This might be why peer review is struggling
Peer review is the system we have in place to prevent duff papers slipping through the net. It’s not perfect, and recently it has come under increased scrutiny as more and more papers’ findings (mainly in psychology) have not been reproducible when the same steps are followed.
But a new study in France has revealed one serious issue that could be making it less reliable over time: only about 20% of scientists are taking the time to review their peers’ work, and the number of peer-reviewed papers has shot up 204% since 1990.
“We showed that a small portion of the scientific community is carrying a disproportionate load of the peer review,” concluded the researchers from Paris’ Descartes University. “This inequality may be the root of a potentially unmanageable burden. These ‘peer-review heroes’ may be overworked, with risk of downgraded peer-review standards.”
Using a mathematical model, the researchers examined all the biomedical and life science papers listed in MEDLINE between 1990 (372,589) and 2015 (1,134,686). They made estimates as to how many rounds of review the papers would have gone through, and how many hours it would take, and then compared this to the number of researchers available for peer review work. The paper assumes 25% of papers will be rejected and that 90% of papers would go through a second round of reviews, at around four to five hours reviewing a paper. That means that 2015’s papers added up to a whopping 63.4 million hours of review work.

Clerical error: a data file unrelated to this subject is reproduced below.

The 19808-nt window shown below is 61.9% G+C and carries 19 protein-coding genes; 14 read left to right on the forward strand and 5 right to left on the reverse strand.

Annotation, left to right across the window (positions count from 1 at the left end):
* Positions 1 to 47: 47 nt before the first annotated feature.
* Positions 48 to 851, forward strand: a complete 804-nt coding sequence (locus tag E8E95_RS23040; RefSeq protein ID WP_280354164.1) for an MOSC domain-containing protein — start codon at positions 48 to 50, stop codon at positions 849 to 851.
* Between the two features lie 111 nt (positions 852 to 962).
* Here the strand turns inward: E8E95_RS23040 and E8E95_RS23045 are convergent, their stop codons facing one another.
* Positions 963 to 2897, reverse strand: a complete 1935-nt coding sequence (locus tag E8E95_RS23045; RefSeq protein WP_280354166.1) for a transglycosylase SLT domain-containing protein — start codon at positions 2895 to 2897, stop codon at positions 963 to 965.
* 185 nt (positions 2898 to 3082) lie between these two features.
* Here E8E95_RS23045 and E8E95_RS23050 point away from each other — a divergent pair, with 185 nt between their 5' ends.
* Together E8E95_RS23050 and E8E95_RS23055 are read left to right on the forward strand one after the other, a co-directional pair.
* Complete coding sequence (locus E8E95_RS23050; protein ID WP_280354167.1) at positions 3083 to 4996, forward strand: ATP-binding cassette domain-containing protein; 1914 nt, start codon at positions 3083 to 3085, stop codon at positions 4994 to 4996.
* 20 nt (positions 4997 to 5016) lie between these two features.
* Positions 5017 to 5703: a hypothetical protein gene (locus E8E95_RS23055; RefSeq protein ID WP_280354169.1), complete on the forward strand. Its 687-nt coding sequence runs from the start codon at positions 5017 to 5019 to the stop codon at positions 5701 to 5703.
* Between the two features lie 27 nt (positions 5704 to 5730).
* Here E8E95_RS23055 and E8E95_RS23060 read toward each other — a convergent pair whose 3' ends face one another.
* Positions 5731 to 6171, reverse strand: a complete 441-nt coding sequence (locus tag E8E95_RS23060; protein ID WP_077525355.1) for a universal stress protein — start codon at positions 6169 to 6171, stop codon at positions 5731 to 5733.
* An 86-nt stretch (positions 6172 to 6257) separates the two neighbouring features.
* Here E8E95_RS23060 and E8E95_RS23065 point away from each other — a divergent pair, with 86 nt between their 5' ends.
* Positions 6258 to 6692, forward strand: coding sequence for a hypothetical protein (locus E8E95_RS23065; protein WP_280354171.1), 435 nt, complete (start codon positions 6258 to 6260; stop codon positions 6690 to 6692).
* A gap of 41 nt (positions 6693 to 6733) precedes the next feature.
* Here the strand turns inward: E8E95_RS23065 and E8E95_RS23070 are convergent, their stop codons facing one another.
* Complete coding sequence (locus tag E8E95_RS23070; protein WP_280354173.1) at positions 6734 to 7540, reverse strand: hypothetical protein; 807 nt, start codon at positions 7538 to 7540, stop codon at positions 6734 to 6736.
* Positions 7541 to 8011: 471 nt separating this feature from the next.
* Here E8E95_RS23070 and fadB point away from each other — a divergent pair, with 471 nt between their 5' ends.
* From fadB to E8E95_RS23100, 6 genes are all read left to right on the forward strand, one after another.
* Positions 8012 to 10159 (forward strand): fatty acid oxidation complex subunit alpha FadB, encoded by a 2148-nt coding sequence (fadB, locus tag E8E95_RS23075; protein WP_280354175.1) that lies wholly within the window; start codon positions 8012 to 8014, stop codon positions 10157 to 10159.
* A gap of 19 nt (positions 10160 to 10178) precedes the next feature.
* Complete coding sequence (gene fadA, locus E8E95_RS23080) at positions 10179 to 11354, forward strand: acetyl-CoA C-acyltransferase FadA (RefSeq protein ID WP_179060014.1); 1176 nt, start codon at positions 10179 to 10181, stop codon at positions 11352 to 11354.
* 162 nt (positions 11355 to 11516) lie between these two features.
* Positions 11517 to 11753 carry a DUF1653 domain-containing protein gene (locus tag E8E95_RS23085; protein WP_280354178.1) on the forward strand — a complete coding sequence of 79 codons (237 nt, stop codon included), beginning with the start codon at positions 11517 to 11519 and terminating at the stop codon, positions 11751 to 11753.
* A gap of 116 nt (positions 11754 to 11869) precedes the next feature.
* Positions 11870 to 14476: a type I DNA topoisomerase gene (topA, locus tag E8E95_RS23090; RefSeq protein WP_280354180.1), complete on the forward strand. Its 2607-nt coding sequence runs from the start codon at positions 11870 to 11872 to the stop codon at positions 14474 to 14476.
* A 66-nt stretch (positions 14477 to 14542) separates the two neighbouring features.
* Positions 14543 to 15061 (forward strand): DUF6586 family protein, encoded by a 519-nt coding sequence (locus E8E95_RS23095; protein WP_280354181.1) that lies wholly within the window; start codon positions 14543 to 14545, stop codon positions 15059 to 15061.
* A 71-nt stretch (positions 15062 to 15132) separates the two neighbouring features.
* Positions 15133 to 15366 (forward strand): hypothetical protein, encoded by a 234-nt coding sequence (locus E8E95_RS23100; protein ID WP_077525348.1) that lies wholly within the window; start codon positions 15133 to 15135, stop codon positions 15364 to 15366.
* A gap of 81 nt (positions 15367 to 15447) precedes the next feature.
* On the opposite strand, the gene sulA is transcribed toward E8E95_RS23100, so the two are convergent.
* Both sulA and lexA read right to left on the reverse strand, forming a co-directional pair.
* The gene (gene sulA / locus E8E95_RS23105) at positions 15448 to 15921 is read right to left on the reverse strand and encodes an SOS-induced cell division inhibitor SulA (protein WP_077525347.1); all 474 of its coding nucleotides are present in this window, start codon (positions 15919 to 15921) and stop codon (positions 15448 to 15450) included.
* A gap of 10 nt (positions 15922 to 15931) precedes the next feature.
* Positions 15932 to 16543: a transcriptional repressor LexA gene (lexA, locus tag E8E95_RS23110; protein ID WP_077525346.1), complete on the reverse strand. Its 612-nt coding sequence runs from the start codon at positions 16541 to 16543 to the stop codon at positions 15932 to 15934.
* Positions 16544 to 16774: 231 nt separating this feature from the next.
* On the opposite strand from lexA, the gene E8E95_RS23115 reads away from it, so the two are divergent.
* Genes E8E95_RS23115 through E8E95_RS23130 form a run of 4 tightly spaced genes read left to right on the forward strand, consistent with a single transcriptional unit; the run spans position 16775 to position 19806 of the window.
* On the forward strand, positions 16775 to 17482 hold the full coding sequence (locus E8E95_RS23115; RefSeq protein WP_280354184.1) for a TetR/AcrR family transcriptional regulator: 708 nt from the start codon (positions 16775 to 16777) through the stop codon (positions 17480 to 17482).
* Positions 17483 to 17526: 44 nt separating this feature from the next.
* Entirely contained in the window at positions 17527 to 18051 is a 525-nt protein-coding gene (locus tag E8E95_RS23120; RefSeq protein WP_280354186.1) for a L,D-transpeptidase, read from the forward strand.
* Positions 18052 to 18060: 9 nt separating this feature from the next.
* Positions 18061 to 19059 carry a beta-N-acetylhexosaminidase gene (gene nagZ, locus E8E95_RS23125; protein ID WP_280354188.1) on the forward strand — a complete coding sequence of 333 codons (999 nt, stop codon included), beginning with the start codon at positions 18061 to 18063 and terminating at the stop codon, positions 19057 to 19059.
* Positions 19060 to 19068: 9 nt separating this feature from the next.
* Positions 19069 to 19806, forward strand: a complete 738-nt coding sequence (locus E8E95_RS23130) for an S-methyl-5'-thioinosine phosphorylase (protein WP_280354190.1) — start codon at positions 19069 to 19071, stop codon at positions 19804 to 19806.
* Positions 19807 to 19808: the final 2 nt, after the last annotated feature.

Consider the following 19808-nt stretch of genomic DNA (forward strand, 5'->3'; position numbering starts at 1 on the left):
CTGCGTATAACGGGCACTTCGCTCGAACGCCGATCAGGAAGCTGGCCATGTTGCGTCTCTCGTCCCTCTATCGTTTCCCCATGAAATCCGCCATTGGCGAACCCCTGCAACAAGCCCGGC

And that work is really unevenly distributed. Last year, around 1.8 million researchers did the lion’s share of the peer review work, while around 4.6 million contributed very little. The team’s full estimates were that 70% dedicated 1% or less of their research time to peer review, while 5% dedicated over 13% of their schedules to keeping the system afloat.
The good news (kind of) is that this model is sustainable. It’s just a bit unfair to the people doing the heavy lifting. “The current peer-review system is sustainable in terms of volume but the distribution of the peer-review effort is substantially imbalanced across the scientific community,” the researchers write.
Despite this, they aren’t in favour of ditching peer review, despite its imperfections: chiefly because there’s nothing that’s proven to be better.
“The evidence base for alternative peer-review systems is still sparse. An evidence-based approach to study peer review, combining computer modelling, experimental studies and sharing of data from journals and publishers, should be encouraged.”
To paraphrase Churchill, peer review might be the worst method of scientific scrutiny, apart from all the others.
“Improvements in peer review will come in response to evidence,” the researchers conclude.